According to Ms. Duke, “Recruiting past-us and future-us in this way activates the neural pathways that engage the prefrontal cortex, inhibiting emotional mind and keeping events in more rational perspective“(P. 191).
Just as a rambunctious pinball player can cause the game to end when the machine is shaken too severely, our brain’s amygdala will shut down the prefrontal cortex at times of emotional overload, effectively preventing rational decision making. Knowing through past time travel how you are likely to react when your buttons are pushed, suggests the value of an agreement with yourself to call for a pause in the negotiation when the reactive feeling arises.
Ulysses, knowing in advance that he would likely succumb to the Sirens’ song as his ship sailed past the treacherous shoals, had his men bind him to the mast and seal his ears to avoid the expected temptation. Ulysses protected his current decision-making by relying on past experience to channel current behavior. As The author explains, it has the effect of, “raising a barrier against irrationality” (p.201).
Similarly, in a mediation parties sometimes hesitate to consider changing a settlement proposal even when the uncertainty about the facts or law should rationally cast doubt on the relative strength of their position. One way a mediator might use future “time travel” to move them to reconsider the realities of their position, is by asking them whether they can imagine a, perhaps, to them “improbable”, scenario where the judge (or arbitrator),fails to understand what in their view, “really” happened. If they can imagine that, would they wish their future selves could then go back in time and settle for a lesser amount? Now is their chance.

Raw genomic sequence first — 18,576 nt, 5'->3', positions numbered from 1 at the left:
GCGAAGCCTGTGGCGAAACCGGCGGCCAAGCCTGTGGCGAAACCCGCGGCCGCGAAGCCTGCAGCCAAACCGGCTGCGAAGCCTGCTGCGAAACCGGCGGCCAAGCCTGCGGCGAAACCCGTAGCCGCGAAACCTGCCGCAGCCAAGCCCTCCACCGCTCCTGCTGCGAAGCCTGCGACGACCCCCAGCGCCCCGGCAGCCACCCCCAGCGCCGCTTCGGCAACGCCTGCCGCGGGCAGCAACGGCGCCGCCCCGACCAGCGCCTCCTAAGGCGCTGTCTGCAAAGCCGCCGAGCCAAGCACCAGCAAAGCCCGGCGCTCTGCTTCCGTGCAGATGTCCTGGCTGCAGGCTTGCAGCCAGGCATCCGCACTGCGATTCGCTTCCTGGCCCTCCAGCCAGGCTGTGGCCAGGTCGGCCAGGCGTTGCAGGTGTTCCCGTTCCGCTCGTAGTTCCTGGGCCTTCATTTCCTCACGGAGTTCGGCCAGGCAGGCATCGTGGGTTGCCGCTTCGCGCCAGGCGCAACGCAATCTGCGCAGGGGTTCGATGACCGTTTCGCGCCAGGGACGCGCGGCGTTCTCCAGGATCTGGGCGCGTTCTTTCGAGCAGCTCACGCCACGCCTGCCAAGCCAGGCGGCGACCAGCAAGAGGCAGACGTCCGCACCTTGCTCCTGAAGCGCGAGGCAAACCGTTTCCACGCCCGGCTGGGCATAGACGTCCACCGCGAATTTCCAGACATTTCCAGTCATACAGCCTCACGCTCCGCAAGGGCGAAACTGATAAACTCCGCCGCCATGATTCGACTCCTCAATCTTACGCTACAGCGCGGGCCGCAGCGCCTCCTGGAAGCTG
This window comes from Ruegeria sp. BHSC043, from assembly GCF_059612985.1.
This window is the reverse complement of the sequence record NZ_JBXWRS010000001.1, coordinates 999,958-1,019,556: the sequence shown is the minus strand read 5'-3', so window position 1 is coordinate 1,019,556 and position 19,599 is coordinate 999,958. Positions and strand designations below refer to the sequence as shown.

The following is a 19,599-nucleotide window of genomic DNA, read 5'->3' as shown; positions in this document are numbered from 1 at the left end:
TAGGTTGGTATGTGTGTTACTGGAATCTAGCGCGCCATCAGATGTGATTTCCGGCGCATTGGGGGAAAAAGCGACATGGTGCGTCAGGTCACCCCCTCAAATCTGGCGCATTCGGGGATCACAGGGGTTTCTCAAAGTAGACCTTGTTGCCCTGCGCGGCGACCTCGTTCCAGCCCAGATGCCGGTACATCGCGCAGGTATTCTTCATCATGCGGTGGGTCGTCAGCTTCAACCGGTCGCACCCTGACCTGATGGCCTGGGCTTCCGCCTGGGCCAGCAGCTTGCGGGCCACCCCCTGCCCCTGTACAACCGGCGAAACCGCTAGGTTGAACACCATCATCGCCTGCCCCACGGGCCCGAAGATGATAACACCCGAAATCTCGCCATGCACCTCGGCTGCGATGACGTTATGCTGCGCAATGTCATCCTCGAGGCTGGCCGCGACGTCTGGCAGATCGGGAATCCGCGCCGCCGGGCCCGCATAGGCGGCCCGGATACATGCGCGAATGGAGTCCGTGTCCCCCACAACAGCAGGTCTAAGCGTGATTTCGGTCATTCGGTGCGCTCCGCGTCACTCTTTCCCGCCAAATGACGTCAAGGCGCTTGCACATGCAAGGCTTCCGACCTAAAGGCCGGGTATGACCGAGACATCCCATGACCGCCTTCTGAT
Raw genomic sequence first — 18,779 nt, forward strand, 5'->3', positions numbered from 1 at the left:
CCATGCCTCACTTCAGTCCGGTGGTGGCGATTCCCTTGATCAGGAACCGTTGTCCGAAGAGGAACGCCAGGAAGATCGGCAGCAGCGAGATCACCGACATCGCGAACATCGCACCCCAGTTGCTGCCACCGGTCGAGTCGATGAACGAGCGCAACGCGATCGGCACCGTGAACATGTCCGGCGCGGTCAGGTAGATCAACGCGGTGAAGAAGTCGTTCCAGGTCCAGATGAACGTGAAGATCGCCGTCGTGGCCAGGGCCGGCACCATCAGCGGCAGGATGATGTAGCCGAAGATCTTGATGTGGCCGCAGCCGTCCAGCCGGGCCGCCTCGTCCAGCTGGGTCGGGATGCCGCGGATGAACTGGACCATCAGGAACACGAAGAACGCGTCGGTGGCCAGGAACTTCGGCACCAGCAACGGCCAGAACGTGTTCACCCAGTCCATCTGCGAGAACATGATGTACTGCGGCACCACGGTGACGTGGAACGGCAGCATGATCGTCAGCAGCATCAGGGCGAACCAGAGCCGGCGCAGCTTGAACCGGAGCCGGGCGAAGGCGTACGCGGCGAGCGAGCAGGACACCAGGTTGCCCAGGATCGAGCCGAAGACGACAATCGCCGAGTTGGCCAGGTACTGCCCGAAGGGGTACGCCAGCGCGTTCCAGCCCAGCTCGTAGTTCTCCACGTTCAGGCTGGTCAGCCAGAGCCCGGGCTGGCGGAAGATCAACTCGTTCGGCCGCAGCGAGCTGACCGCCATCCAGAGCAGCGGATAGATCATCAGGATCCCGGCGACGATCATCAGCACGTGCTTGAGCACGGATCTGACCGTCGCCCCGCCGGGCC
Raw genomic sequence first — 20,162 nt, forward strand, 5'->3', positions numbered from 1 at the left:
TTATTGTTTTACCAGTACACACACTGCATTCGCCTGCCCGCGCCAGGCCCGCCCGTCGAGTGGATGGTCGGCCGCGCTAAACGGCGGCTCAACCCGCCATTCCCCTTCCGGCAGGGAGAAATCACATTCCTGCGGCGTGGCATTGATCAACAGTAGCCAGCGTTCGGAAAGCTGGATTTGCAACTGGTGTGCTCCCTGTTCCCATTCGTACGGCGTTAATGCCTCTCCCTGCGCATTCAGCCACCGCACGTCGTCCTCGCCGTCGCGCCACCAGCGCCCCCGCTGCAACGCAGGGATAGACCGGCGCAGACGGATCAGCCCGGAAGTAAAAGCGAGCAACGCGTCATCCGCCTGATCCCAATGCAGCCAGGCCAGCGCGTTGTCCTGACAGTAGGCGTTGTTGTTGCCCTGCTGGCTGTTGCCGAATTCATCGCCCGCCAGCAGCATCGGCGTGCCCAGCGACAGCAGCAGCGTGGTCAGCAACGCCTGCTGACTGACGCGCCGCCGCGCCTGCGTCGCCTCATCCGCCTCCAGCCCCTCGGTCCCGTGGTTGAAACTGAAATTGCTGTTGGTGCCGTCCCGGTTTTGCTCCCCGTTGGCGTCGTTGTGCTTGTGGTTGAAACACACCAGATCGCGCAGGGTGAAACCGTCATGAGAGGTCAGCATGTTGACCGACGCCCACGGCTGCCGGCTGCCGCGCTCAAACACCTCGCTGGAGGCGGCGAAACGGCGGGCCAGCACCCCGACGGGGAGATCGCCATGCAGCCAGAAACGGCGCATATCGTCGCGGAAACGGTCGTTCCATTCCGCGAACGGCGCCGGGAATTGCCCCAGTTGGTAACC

These two concepts are interrelated, but use different starting points to evaluate a decision. Both concepts imagine the potential results of a decision, either imagining a positive result (backcasting), or a negative result (premortems). Both use the same technique of looking at all the different things that, from the future looking backwards, went right or went wrong following the decision. To settle a case rather than take it to trial, for example, a backcasting lawyer would assume a positive end result and then examine all the various factors (important evidence was admitted, operative facts were believed by the judge or jury, the judge agreed with the cases he cited were on point and controlling, etc.), that led to a favorable decision. The lawyer doing a premortem, on the other hand, would imagine the case being lost and then looking at each of the elements that caused that result. These techniques allow the decision-maker to "visualize and anticipate future obstacles” (p. 225)
The above are only a few of the author’s remarkable insights that can assist a party in preparing or responding to proposals whether directly between parties or in the context of a mediation. The poker analogy isn’t perfect. Poker is a zero sum game, and the last two players still in the game don’t have the option of negotiating a sharing of the pot. Nevertheless, whether win-win or win-lose, parties want to avoid losses and/or maximize their own return, which in mediation is often reached through making sure the opposition also has a positive result. Annie Duke’s techniques are as applicable in that scenario as in a poker game.